Choosing a pool is no easy decision - Radiant Pools offers options for everyone, including aboveground, semi-inground and inground pools. So how do you decide which works best for you? Consider these four basic factors:
There is a significant price difference between most aboveground and inground options. Aboveground pools generally cost less than semi-inground and inground pools as the expense of ground preparation and other materials are much less.
It’s very important to consider landscape limitations when planning your backyard pool. Our dealers offer installation options and alternatives to address whatever challenges arise when choosing the right pool for your property.
Don't forget to consider the size and shape of your lot! Are there any local zoning limitations to consider? How will the pool look once installed? Will the pool be a pleasing addition to your backyard, or will it completely dominate your available space?
Each pool offers distinct features and benefits that can increase the value of your property. Aboveground pools can be dismantled, moved, and even resold if you desire. Semi-inground and inground pools are permanent additions to a space that can add lasting value to a property.
While these four considerations are a strong starting point, there’s much more you can learn by simply consulting an authorized Radiant Pool dealer.
Be sure to check with your local building code enforcement office to determine what can (and sometimes cannot) be added to your property. Each township, borough or county will likely have restrictions on proximity to property lines, utilities, safety or zoning restrictions, and even mandatory green ordinances that could limit the size or style of your swimming pool. Knowing what your locality allows will help you define limits for your new swimming pool.
Whether it’s on our website, in a showroom, or via literature and videos provided by a swimming pool contractor, there’s never been more information available about swimming pools and swimming pool installation. Take the time to familiarize yourself with the styles of pools and options available to you, the maintenance associated with those pools, and the general process of pool installation.
Swimming pools are constructed on your property. Installing a Radiant Pool can be a quick and easy DIY job as with the Metric Series Round pool or a custom inground building project. As such, the degree of expertise and experience of your swimming pool supplier and contractor is absolutely essential. Be sure to check references by calling or visiting previous customers, and ask questions about your particular project. It’s your investment. Reputable pool contractors and pool suppliers understand that and should take the time to answer all your questions. Radiant Pools offers tech support to all its dealers.
Remember, the only truly bad question is the one that goes unasked. The amount of time you invest now in preparing to purchase a pool is returned to you over and over again each time you take a swim. It’s worth the longterm peace of mind so you can simply relax and enjoy your pool.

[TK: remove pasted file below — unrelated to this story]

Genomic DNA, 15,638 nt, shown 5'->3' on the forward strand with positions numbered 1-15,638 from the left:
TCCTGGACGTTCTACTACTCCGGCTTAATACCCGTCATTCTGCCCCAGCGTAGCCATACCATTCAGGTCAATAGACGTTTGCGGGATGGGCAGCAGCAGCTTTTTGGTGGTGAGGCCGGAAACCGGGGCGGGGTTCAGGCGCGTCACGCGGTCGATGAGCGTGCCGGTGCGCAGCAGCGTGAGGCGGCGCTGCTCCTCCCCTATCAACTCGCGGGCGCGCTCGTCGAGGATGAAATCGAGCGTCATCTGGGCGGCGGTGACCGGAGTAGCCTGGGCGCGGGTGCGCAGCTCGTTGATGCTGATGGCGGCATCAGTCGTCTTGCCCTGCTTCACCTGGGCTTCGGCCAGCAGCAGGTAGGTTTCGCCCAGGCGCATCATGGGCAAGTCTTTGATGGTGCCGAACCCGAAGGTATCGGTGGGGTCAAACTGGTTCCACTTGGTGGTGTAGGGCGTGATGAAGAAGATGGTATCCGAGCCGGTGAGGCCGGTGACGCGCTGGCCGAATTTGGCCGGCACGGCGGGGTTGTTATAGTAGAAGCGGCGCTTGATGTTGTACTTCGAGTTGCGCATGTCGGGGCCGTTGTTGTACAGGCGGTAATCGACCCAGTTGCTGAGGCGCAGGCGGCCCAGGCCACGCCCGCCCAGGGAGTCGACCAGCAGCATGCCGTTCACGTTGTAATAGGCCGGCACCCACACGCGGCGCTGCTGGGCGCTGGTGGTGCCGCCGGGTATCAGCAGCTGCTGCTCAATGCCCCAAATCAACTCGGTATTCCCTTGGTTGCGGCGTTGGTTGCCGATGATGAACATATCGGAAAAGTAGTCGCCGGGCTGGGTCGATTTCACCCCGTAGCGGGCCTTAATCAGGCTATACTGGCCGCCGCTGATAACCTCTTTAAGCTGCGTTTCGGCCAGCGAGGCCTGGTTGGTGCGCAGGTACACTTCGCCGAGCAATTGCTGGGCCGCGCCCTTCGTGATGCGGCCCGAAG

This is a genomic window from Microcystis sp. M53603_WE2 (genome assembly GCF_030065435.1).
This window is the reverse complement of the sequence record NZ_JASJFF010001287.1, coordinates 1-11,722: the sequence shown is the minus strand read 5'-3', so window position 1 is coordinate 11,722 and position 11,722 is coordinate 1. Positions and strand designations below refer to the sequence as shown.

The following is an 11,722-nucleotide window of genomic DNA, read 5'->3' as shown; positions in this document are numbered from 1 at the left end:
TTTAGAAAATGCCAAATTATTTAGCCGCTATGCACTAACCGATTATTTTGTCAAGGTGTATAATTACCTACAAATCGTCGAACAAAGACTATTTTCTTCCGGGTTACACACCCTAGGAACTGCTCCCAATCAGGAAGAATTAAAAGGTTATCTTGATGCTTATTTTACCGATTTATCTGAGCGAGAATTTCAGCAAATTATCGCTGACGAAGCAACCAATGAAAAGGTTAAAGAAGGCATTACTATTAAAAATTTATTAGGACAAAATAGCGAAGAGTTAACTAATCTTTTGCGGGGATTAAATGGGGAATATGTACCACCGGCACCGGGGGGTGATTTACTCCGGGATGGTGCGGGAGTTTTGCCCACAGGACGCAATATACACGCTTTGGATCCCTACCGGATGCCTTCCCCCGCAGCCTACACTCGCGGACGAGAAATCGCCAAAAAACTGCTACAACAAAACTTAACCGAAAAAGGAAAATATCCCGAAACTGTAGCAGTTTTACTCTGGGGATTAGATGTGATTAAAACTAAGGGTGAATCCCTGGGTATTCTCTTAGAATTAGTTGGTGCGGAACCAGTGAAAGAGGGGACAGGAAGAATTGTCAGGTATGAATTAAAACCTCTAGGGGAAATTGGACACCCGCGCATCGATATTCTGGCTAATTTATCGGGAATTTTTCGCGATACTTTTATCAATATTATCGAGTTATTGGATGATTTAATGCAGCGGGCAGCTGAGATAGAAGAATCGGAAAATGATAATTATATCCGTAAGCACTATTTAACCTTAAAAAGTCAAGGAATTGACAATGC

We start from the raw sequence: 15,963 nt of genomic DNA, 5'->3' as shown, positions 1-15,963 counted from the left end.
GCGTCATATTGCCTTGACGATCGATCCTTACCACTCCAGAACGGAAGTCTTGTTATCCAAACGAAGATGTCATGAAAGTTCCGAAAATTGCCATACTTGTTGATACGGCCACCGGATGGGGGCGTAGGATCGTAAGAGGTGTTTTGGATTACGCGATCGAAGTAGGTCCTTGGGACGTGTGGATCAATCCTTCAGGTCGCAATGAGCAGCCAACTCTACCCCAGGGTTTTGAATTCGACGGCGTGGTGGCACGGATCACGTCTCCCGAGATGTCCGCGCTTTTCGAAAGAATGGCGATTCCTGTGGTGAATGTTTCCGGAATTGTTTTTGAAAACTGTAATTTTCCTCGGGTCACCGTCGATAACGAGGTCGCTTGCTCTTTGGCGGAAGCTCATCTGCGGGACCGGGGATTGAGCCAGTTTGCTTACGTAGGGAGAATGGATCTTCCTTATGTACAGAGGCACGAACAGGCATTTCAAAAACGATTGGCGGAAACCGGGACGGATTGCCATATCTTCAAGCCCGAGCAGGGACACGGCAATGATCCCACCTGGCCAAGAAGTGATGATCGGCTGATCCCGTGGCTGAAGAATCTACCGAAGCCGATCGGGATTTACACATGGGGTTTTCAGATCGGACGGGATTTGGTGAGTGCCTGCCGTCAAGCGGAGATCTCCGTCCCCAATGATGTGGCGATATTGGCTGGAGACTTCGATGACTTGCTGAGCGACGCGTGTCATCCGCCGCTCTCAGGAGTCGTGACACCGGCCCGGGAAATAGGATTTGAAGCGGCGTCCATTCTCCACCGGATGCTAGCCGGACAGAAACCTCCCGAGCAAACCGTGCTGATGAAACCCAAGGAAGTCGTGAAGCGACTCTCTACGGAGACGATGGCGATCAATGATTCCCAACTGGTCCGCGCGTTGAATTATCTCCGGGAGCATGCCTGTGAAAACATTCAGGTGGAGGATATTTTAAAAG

Properly installed and maintained salt systems are safe to use with Radiant Pools.
Keeping your pool's water chemistry correct is very important for sanitation but is equally important to prevent pool wall corrosion. Radiant Pool’s aluminum walls are extremely corrosion resistant, but all metals will exhibit corrosion over time if the pool’s chemistry is not maintained correctly.
We have found that salt systems require much more maintenance than traditional liquid/granule chlorine systems to keep pool chemistry at the correct levels. Improperly installed and maintained salt systems will accelerate the corrosion process on pool walls.
If you are going to use a salt system, we recommend to test the ground for stray electricity, use a sacrificial anode, and test the water quality frequently.
Your Radiant Metric Series pool is to be winterized in the same manner as other pools. With a Metric Series pool there are some specific steps you should follow:
1. Make sure all ladders, pool cleaners, toys, floats are out of the water and stored.
2. Make sure the water is clean, balanced, free of algae, and winter chemicals are added.
3. Water is generally lowered to just below the skimmer to ease the plugging and draining of the hoses, pipes and skimmer.
4. Return Inlet: Remove directional (eyeball) and insert rubber or plastic winterizing plug from the inside of the pool. We recommend a #10 rubber plug or a Hayward SP1022C plug.
5. Make sure the filter and pump pipes, hoses are drained of water. Please follow pump and filter manufacturers’ specific instructions for winterizing.
6. Skimmer: Remove basket and weir. Insert gizzmo or styrofoam and/or winterizing plate to prevent ice from forming a solid block that could damage your skimmer. If using a gizzmo, the standard size is recommended for aboveground skimmers. For inground skimmers, the super Gizzmo will work best.
7. Install aboveground winter cover by inserting beading on cover into bead track of your Metric coping. The cover bead track on the standard 2” coping is located on the exterior of the pool. The cover bead on the 4” coping is located on the interior of the pool, above the liner track. Excess cover material should be inside the pool and resting on the water. Add a little water on the cover in windy areas to hold the cover down. No air pillow or flotation is required in the middle of the pool.
8. Check the level of the water under the cover after about one week, a good test for a slow leak in your liner. "Ice Drop" occurs when water is lost during the winter, causing the water level to fall below the ice cap, which causes the ice cap to drop into the pool as it thaws, thereby damaging the pool walls and/or compression seams.
For some of the specific “how to’s” it may be necessary to contact your local pool professional.